Favorite Flies

Nutmeg TU Chapter 217 helps fellow anglers by sharing patterns and tips for tying some of our favorite flies.

Plate VII from Frederick Halford's "Floating Flies and How To Dress Them" (1889)

Dry FliesEmergers & Wet FliesNymphsStreamers
There is nothing more fun than seeing a trout rise and take a dry fly. Here are some of our favorites:

  • Adams (video)
  • Blue Winged Olive mayfly (video)
  • Ed McQuat’s Brown Thing, a.k.a. EMBT (step by step) (tips from Mr. McQuat himself)
  • CDC & Elk caddisfly (video)
  • Comparadun (video) and Sparkle Dun (video) — both videos of Hendrickson mayflies
  • Griffith’s Gnat midge cluster (video)
  • Harrop Hairwing Dun mayfly (video)
  • Hi-Vis Ant, in black and cinnamon (video)
  • Last Chance Cripple mayfly (video)
  • Little Black Caddis (video) — also imitates early black stoneflies
  • Partridge Spent Caddis (video) — a bulbous, buggy fly; some splay the wings
  • Quack Coachman (video); also, Gray Wulff (video)
  • Quill Gordon (video)
  • Rusty Spinner spent mayfly (video)
  • Stimulator stonefly (video)
  • Tap’s Nearenuf (step by step)
  • Usual mayfly (video)
Very often trout do not target the actual dry fly, but the more vulnerable (because yet unable to fly away) emerging fly; that is, a nymph that is moving close to the water’s surface, ready to hatch. For centuries anglers have tied flies with soft materials that move enticingly in the water and glistening, translucent materials that look alive.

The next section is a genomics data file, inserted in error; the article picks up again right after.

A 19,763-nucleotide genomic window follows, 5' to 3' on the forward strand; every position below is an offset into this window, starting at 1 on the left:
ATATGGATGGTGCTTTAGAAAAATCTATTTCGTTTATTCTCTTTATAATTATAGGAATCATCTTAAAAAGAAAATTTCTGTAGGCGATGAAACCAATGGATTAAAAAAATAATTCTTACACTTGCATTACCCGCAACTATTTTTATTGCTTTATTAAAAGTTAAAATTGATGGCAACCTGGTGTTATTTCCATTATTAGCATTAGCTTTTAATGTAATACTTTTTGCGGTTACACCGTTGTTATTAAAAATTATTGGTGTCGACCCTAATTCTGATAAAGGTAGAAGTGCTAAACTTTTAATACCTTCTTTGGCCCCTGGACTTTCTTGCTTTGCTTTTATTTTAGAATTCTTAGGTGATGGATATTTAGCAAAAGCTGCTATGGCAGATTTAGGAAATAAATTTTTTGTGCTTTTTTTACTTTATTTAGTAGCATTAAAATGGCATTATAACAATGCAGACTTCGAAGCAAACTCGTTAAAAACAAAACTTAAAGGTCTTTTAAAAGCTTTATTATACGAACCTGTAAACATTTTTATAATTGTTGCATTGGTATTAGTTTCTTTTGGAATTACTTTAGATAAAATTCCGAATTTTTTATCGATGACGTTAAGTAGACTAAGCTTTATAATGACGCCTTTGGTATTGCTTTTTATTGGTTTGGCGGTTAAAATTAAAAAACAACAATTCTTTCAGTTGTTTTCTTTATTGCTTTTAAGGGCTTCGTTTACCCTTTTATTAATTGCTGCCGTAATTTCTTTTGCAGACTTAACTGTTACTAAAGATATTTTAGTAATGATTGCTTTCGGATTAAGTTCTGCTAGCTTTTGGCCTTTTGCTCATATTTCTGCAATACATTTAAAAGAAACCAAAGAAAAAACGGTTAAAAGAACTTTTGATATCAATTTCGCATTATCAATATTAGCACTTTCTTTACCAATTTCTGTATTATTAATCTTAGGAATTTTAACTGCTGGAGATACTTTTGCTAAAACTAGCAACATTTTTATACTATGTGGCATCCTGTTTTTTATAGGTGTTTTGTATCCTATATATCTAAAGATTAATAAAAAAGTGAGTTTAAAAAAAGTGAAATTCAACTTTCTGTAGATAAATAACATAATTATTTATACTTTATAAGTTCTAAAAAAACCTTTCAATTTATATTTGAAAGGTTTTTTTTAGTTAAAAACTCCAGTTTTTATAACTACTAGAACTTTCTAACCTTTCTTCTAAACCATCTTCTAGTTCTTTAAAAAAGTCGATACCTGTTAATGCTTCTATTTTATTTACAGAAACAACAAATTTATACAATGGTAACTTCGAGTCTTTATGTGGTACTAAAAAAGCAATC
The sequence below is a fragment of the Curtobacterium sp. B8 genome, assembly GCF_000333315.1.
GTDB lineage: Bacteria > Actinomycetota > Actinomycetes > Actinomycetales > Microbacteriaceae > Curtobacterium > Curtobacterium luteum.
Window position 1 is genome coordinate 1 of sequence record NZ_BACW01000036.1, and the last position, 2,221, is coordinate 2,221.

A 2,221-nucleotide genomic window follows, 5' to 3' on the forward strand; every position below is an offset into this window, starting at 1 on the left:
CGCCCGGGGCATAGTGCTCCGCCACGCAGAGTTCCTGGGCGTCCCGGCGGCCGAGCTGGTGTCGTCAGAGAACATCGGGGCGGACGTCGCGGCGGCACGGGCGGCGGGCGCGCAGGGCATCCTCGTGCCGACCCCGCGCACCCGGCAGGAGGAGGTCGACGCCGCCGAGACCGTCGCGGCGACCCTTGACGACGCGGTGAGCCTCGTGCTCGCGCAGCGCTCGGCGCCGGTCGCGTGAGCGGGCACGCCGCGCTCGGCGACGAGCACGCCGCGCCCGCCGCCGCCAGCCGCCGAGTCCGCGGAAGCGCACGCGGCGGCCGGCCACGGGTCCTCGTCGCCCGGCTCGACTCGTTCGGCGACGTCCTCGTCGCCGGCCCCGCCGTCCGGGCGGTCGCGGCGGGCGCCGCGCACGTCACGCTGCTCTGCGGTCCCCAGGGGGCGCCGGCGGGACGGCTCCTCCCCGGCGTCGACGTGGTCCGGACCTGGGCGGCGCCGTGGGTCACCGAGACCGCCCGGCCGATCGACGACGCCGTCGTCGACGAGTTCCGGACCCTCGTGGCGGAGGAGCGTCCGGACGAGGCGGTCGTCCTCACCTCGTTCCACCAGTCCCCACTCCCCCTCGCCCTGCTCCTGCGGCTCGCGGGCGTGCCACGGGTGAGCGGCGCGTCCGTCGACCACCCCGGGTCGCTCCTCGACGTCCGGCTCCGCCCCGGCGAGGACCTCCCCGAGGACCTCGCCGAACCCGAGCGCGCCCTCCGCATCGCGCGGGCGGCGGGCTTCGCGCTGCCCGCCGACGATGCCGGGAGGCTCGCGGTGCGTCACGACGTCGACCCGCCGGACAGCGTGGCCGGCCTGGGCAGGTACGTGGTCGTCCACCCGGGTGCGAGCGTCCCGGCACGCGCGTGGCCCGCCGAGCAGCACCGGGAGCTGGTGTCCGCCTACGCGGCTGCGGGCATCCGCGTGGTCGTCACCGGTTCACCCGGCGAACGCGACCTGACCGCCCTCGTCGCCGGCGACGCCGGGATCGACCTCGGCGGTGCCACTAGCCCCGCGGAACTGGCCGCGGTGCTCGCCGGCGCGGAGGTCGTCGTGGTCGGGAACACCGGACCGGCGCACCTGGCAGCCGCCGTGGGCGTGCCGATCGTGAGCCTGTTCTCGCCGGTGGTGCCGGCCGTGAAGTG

• Blue Winged Olive emerger (video) and wet (check out UpCountry Sportfishing, on the very left)
  • Flymph mayfly (video)
  • Hornberg Special (video) — caddis dry fly doubles as a small streamer
  • Klinkhåmer Special caddisfly — but also mayfly (video or instructions by its creator, Hans van Klinken)
  • Leadwing Coachman caddisfly (video)
  • Parmachene Belle (step by step)
  • Partridge and Green/Orange/Purple/Primrose Yellow caddis and mayfly (video)
  • Rabbit’s Foot Emerger caddisfly (video)
  • RS2 mayfly (step by step)
  • Sangre de Cristo Emerger, a.k.a. Sprout Midge (pattern)
  • Sparkle Emerger caddis pupa (video)
Nymph fly fishing as we know it was developed in England and then spread, along with nymph patterns, around the world through the writings of G.E.M. Skues, Frank Sawyer and others. It may well be the most productive form of fishing.

  • American Pheasant Tail (video) – the original nymph, by Frank Sawyer, omitted the peacock herl thorax
  • Cooper Bug (video) – some fish it as a dry fly, looking like a Humpy without hackle
  • Copper John (video)
  • Gold-Ribbed Hare’s Ear (video)
  • Green/Rusty-brown Caddis Larva (video)
  • Prince Nymph (video)
  • Rainbow Warrior (video)
  • Red Fox Squirrel-Hair Nymph (step by step)
  • Shimmer Stone (video)
  • Sparrow Nymph (step by step)
  • Zebra Midge (video)
  • Zug Bug (video)

Though technically not nymphs, we’ll include a couple of egg flies (which are outlawed in some places):

You want big fish? Throw ’em something juicy — the imitation of a baitfish! Best in sizes 8-10; size 6 in larger streams.

  • Ballou Special (list of materials)
  • Black-Nosed Dace (video)
  • Edson Dark Tiger (article)
  • Grey Ghost (video) – originally meant for trawling for Maine’s big brookies, the fly can be cast if in smaller sizes
  • Headbanger Sculpin (video) and Ice Pick (video); Rich Strolis streamers that use Fish-Skull® heads
  • Marabou Black Ghost (video)
  • Muddler Minnow (video)
  • NearNuff Sculpin (video)
  • Saugatuck Special (step by step) – thank you C. “Pete” Peterson!
  • Slumpbuster (video)
  • Thunder Creek: Little brown trout/Mickey Finn (step by step)
  • Wooly Bugger (video)
  • Zonker (step by step)